A MOMENT FOR MISSION
“Give, and it will be given to you. A good measure, pressed down, shaken together, running over, will be put into your lap; for the measure you give will be the measure you get back.” —Luke 6:38, NRSV
“We celebrate Children’s Sabbath with the children doing the entire service,” said the Rev. Angela Flanagan, Silver Spring (Maryland) United Methodist Church. “I work with three to five kids to prepare mini-sermons.” She asks open-ended questions and records everything they say. Then she rearranges and edits—using only their words—to create “their” sermon.
The church’s last Children’s Sabbath sermon was a conversation between Flanagan and the boys and girls, scripted with the same process outlined above. “We videotaped the sermon,” she said. “This was the first time I did it this way.”
Flanagan added, “The kids greet, usher, read Scripture and do the prayers of the people, and the children’s choir sings. The only thing not done by the kids is the welcome (that I do) and the children’s sermon (that the director of children and family ministries does).
“The whole service is not only child friendly but also child led, and it is very well received by the congregation. We have amazing kids!”
In The United Methodist Church, Discipleship Ministries coordinates the annual Children’s Sabbath. While the official ecumenical weekend is in October, congregations may choose a date that works for them. It’s an opportunity to learn about the problems facing children, explore sacred texts and teachings that call us to love and protect them, respond with outreach and advocacy and inspire year-round action to improve children’s lives.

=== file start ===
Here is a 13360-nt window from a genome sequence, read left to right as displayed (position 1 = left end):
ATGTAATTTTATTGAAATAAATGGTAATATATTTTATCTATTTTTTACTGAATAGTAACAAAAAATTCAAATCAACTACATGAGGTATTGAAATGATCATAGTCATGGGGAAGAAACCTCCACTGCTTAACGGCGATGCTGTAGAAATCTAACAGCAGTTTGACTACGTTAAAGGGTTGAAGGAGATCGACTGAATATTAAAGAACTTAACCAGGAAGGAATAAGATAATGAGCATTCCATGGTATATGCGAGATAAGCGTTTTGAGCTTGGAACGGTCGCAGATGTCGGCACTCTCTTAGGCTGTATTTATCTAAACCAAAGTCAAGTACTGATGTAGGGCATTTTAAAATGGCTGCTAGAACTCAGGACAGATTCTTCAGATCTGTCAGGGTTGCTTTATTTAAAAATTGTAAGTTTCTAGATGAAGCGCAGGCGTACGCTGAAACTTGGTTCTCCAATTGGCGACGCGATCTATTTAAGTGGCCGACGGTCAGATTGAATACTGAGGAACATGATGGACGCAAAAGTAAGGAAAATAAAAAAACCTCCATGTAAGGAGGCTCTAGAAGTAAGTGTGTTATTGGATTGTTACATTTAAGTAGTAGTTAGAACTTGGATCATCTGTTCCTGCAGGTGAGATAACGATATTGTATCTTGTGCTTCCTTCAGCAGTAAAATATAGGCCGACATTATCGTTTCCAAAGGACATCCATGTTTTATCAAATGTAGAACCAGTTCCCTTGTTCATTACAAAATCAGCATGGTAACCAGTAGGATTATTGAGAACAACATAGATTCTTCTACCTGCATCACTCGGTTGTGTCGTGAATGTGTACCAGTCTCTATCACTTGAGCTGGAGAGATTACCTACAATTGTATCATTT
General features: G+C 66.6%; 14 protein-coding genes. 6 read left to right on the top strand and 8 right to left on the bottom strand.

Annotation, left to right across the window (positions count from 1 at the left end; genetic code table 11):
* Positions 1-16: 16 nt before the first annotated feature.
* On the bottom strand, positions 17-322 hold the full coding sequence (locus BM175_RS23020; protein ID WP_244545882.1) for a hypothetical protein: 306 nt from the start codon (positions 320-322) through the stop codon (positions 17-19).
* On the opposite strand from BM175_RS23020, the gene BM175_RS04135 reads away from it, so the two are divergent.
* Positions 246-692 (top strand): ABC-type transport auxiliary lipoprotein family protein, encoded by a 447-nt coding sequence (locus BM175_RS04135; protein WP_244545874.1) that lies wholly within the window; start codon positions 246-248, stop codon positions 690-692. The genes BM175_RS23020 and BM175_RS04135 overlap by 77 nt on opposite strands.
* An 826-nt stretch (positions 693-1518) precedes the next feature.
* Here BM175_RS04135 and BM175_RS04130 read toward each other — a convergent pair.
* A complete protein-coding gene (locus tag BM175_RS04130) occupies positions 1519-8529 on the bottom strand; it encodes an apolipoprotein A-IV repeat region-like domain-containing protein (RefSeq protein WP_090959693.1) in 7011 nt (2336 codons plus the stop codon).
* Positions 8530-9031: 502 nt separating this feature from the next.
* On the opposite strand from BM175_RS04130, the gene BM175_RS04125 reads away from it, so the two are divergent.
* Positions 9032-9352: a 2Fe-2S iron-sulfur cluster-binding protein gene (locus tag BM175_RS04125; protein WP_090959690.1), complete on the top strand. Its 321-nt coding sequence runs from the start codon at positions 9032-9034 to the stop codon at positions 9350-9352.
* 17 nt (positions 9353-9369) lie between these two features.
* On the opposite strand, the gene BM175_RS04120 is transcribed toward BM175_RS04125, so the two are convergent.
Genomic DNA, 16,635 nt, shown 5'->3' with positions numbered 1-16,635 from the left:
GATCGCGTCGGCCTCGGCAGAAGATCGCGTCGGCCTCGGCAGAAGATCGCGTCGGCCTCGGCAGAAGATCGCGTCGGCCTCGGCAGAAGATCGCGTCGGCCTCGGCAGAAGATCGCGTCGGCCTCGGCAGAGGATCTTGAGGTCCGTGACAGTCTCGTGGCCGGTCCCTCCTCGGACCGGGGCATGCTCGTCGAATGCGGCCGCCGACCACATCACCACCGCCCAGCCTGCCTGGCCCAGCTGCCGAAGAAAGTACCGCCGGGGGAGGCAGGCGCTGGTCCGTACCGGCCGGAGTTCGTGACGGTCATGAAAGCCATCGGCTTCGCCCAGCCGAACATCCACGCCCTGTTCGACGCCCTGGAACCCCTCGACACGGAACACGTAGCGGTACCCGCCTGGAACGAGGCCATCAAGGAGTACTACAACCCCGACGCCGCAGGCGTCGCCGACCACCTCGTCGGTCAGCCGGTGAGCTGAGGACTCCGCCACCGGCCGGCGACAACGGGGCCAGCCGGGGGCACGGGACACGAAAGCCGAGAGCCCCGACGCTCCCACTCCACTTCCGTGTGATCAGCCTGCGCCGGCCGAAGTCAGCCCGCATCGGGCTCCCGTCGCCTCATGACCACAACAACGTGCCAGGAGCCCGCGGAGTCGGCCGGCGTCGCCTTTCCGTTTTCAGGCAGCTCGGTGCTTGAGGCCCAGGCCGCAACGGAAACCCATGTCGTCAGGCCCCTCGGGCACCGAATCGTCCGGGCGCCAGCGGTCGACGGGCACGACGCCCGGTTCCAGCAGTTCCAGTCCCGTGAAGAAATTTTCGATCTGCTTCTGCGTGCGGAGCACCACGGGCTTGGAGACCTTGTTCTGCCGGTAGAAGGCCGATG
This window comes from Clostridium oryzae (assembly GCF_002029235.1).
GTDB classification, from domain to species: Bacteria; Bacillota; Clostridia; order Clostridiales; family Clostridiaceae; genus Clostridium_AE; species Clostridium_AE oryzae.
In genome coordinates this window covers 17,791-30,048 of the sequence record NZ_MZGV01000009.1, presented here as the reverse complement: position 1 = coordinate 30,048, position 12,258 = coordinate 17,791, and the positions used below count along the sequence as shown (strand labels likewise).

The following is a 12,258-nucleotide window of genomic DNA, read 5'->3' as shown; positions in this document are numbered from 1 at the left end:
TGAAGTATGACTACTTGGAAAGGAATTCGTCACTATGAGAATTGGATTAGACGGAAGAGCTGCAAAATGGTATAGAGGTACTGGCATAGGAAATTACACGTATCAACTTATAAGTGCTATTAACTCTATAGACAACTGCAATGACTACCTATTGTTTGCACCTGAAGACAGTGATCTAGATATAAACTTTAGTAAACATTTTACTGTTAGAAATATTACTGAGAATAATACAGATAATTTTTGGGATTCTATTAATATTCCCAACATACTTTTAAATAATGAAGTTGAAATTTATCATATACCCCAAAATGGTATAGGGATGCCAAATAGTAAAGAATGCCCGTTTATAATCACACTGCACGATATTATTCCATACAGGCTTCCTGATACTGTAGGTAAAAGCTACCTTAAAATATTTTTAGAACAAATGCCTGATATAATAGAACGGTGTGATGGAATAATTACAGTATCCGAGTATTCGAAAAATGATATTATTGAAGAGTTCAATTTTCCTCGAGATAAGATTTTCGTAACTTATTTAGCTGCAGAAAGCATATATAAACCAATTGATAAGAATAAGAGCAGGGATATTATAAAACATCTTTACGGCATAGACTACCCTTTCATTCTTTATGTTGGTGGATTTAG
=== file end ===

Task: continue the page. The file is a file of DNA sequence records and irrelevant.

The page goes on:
Honor the children who enrich your congregation’s life. Celebrate Children’s Sabbath!
Loving God, you give us so much, and we are grateful. Help us to share our gifts through ministries that improve the lives of your precious children. In your name, we pray. Amen.
From Discipleship Ministries: Seventh Sunday after the Epiphany — Lord of Love and Compassion: How easy the road of discipleship would be if all you asked from us were the gifts we bring to your altar. How convenient would it be if we could write a check or swipe a card and leave here to live like so many do, focused exclusively on our own wants, needs, and passions? Remind us again, as we present our tithes and offerings, that the real challenge of discipleship comes when we leave this place, as you send us into the world to respond in radical love to those who would judge us, hurt us, and threaten us. We pray this in the name of Jesus, who loved and forgave, even as he was tortured and nailed to a cross. Amen. (Luke 6:27-38)
Every Sunday is Children’s Sabbath at the Spirit Lake Ministry in North Dakota. The Rev. Mike Flowers, a United Methodist pastor, explains.
“The children have Sunday school in the back of our small sanctuary, and the crafts coincide with the message. The children hear the message and learn what it’s like to be in church.”
Indeed, involving people of all ages in the church’s life and ministry begins when even the youngest children are invited, welcomed and encouraged to share their God-given gifts.
Children’s Sabbath observances can take many forms, but most include all or some of the following:
- service/worship/prayers/faith community gatherings focused on the moral, spiritual and ethical imperative to nurture, protect and seek justice for children;
- educational programs for all ages;
- advocacy and hands-on service activities to meet immediate needs of children and raise voices for justice; and
- long-term, year-round action to make a difference in children’s lives.
Remember Jesus’ words, “Let the little children come to me.”
— Adapted from Children’s Defense Fund website